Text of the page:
Clarity vs Certainty

I have been given the humbling opportunity of leading others quite a bit in my life.  Learning what it means to be an effective leader is something I am tyring to constantly discover.  I continue to learn lessons all the time.  A big one I have been learning lately is about the distinction of clarity vs certainty.  I often find myself in situations (as a husband, pastor, friend, parent, citizen) where I am not 100% sure of what to do.  I know the principle that is to be followed and I have the information, but the direction I am leaning towards is not a sure thing.  I am realizing that as a leader I do not have to know the outcome for certain.  Certainty is not my responsibility.  Yes, I should calculate the odds and gather as much information as possible, but being certain everything is a “sure” thing is not leadership.  Truth be told, if we wait for no risk and the sure thing, we will often never act and/or the opportunity will pass.

However, I am learning that whether certainty is high or not, I must always communicate clearly.  People need, want and deserve clarity in the direction and vision a person or group is taking them.  People will follow you even if you are wrong some times, but they will not follow a person presenting a “thing” that has not been clearly conveyed.  I want to get better at this.  Be clear without being certain.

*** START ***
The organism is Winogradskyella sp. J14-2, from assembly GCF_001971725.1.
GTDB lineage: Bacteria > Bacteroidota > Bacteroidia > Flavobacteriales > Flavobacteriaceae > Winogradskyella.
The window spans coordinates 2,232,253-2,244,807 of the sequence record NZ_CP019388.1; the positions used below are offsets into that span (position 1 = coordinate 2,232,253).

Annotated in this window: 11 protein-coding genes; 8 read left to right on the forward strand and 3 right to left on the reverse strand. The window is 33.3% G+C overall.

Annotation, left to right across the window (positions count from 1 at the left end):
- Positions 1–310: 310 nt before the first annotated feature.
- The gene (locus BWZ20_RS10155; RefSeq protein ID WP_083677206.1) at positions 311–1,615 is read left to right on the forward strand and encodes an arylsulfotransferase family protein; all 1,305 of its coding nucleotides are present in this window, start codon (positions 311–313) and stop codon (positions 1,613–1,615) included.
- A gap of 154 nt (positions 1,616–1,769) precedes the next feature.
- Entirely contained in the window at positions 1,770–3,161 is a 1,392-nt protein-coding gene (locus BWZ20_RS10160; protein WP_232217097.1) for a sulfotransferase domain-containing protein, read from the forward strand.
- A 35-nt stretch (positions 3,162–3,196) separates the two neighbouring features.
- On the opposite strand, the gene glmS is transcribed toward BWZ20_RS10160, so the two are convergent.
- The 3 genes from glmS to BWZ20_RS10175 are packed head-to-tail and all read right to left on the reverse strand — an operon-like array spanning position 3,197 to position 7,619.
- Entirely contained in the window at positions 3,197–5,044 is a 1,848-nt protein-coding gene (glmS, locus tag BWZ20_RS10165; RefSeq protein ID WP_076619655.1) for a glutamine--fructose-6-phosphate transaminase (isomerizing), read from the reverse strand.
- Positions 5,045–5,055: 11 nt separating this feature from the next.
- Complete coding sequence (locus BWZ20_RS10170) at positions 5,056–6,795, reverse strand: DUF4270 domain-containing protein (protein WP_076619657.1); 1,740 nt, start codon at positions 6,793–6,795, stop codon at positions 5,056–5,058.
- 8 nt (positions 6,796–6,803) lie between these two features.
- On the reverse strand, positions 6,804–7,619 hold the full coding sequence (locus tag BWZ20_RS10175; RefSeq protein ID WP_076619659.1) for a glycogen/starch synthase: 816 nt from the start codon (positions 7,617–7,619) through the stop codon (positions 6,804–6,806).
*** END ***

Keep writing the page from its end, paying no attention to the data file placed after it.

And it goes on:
One thought on “Clarity vs Certainty

  1. In the world of information security risk management we have a similar dilemma: Accuracy versus precision. We strive to get as accurate of measurements or estimates as possible- understanding that precision will increase the cost of our efforts, extend the time it takes to complete our assessment, and the small increase in accuracy is really quite marginal. It is how we articulate our findings in terms of reasoning and methodology that makes up for not having to be precise – thus allowing a recipient of the information to make an informed decision. We cannot guarantee what decision will be made let alone guarantee that something adverse will NOT happen should they happen to accept the risk without mitigating the risk down to an acceptable level – we just do our best to inform and set loss event expectations.

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